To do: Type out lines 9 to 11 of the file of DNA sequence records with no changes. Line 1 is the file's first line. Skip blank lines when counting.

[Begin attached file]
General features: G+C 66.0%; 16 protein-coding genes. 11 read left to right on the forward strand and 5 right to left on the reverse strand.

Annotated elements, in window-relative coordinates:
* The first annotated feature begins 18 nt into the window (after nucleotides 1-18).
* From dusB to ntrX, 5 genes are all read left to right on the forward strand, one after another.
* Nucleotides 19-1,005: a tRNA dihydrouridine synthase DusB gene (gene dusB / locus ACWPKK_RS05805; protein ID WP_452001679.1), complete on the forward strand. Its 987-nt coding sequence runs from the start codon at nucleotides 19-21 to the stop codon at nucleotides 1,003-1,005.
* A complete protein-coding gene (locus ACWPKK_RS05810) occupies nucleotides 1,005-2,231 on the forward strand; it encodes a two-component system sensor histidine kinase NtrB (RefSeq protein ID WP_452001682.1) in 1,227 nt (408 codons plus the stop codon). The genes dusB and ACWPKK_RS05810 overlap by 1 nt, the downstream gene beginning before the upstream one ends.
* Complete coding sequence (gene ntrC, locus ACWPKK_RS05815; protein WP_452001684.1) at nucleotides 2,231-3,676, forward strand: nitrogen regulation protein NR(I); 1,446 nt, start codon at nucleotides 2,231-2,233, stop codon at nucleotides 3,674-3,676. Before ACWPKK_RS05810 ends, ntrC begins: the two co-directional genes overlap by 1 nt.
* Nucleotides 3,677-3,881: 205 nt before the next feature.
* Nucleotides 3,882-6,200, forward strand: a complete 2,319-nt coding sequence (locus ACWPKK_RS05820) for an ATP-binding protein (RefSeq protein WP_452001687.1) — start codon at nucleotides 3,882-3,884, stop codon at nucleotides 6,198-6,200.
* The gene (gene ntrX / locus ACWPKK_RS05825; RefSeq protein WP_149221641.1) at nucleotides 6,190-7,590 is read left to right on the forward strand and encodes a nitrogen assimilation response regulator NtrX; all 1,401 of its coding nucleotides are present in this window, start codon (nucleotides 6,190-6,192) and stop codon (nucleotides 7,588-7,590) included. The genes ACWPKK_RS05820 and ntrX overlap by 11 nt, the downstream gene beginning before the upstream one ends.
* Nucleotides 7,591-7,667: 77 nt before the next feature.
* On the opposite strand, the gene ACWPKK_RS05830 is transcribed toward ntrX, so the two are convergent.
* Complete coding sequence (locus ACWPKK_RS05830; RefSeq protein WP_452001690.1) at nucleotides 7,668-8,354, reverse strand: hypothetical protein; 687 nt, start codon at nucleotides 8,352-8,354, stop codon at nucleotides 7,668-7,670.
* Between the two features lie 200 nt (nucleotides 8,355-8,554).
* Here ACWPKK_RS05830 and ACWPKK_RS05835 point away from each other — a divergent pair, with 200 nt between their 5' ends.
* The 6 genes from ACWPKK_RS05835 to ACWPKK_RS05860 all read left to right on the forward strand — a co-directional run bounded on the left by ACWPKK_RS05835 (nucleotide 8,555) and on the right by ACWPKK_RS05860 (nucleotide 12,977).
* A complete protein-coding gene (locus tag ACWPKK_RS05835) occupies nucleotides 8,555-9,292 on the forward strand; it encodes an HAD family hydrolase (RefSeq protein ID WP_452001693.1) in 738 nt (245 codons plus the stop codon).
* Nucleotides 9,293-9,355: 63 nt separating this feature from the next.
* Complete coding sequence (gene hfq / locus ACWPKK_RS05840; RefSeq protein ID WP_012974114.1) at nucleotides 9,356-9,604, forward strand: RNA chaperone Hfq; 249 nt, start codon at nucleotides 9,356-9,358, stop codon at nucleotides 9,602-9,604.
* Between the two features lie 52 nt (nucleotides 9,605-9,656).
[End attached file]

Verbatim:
* Nucleotides 3,882-6,200, forward strand: a complete 2,319-nt coding sequence (locus ACWPKK_RS05820) for an ATP-binding protein (RefSeq protein WP_452001687.1) — start codon at nucleotides 3,882-3,884, stop codon at nucleotides 6,198-6,200.
* The gene (gene ntrX / locus ACWPKK_RS05825; RefSeq protein WP_149221641.1) at nucleotides 6,190-7,590 is read left to right on the forward strand and encodes a nitrogen assimilation response regulator NtrX; all 1,401 of its coding nucleotides are present in this window, start codon (nucleotides 6,190-6,192) and stop codon (nucleotides 7,588-7,590) included. The genes ACWPKK_RS05820 and ntrX overlap by 11 nt, the downstream gene beginning before the upstream one ends.
* Nucleotides 7,591-7,667: 77 nt before the next feature.